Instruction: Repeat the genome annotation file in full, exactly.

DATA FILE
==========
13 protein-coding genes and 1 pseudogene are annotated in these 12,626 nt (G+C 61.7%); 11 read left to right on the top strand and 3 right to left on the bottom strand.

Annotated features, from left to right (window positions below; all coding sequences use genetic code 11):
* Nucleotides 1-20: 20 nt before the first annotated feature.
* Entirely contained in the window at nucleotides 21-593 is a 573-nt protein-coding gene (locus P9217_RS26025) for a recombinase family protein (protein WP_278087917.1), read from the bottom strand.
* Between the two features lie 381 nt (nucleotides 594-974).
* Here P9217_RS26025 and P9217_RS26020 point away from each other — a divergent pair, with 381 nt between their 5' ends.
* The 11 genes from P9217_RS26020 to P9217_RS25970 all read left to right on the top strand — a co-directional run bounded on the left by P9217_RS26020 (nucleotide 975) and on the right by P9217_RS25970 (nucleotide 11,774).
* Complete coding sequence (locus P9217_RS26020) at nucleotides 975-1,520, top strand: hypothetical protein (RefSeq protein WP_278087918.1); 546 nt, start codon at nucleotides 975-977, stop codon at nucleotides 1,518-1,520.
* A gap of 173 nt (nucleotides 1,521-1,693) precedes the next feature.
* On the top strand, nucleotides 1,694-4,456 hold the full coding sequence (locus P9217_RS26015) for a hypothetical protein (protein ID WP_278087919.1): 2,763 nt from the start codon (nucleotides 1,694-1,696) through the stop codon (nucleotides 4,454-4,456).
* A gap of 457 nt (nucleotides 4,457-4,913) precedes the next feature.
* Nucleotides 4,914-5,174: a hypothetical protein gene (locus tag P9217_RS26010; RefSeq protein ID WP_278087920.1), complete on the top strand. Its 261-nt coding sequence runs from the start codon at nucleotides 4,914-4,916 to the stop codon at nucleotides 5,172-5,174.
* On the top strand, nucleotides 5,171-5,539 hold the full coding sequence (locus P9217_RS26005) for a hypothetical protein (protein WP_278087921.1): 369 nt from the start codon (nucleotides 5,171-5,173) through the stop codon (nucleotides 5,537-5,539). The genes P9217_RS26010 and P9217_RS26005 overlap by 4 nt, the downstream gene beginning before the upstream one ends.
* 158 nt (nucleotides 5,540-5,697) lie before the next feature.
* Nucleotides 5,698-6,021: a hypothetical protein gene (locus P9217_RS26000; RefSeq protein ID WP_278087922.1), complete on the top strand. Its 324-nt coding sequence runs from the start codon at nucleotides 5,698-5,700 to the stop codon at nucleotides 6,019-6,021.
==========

13 protein-coding genes and 1 pseudogene are annotated in these 12,626 nt (G+C 61.7%); 11 read left to right on the top strand and 3 right to left on the bottom strand.

Annotated features, from left to right (window positions below; all coding sequences use genetic code 11):
* Nucleotides 1-20: 20 nt before the first annotated feature.
* Entirely contained in the window at nucleotides 21-593 is a 573-nt protein-coding gene (locus P9217_RS26025) for a recombinase family protein (protein WP_278087917.1), read from the bottom strand.
* Between the two features lie 381 nt (nucleotides 594-974).
* Here P9217_RS26025 and P9217_RS26020 point away from each other — a divergent pair, with 381 nt between their 5' ends.
* The 11 genes from P9217_RS26020 to P9217_RS25970 all read left to right on the top strand — a co-directional run bounded on the left by P9217_RS26020 (nucleotide 975) and on the right by P9217_RS25970 (nucleotide 11,774).
* Complete coding sequence (locus P9217_RS26020) at nucleotides 975-1,520, top strand: hypothetical protein (RefSeq protein WP_278087918.1); 546 nt, start codon at nucleotides 975-977, stop codon at nucleotides 1,518-1,520.
* A gap of 173 nt (nucleotides 1,521-1,693) precedes the next feature.
* On the top strand, nucleotides 1,694-4,456 hold the full coding sequence (locus P9217_RS26015) for a hypothetical protein (protein ID WP_278087919.1): 2,763 nt from the start codon (nucleotides 1,694-1,696) through the stop codon (nucleotides 4,454-4,456).
* A gap of 457 nt (nucleotides 4,457-4,913) precedes the next feature.
* Nucleotides 4,914-5,174: a hypothetical protein gene (locus tag P9217_RS26010; RefSeq protein ID WP_278087920.1), complete on the top strand. Its 261-nt coding sequence runs from the start codon at nucleotides 4,914-4,916 to the stop codon at nucleotides 5,172-5,174.
* On the top strand, nucleotides 5,171-5,539 hold the full coding sequence (locus P9217_RS26005) for a hypothetical protein (protein WP_278087921.1): 369 nt from the start codon (nucleotides 5,171-5,173) through the stop codon (nucleotides 5,537-5,539). The genes P9217_RS26010 and P9217_RS26005 overlap by 4 nt, the downstream gene beginning before the upstream one ends.
* 158 nt (nucleotides 5,540-5,697) lie before the next feature.
* Nucleotides 5,698-6,021: a hypothetical protein gene (locus P9217_RS26000; RefSeq protein ID WP_278087922.1), complete on the top strand. Its 324-nt coding sequence runs from the start codon at nucleotides 5,698-5,700 to the stop codon at nucleotides 6,019-6,021.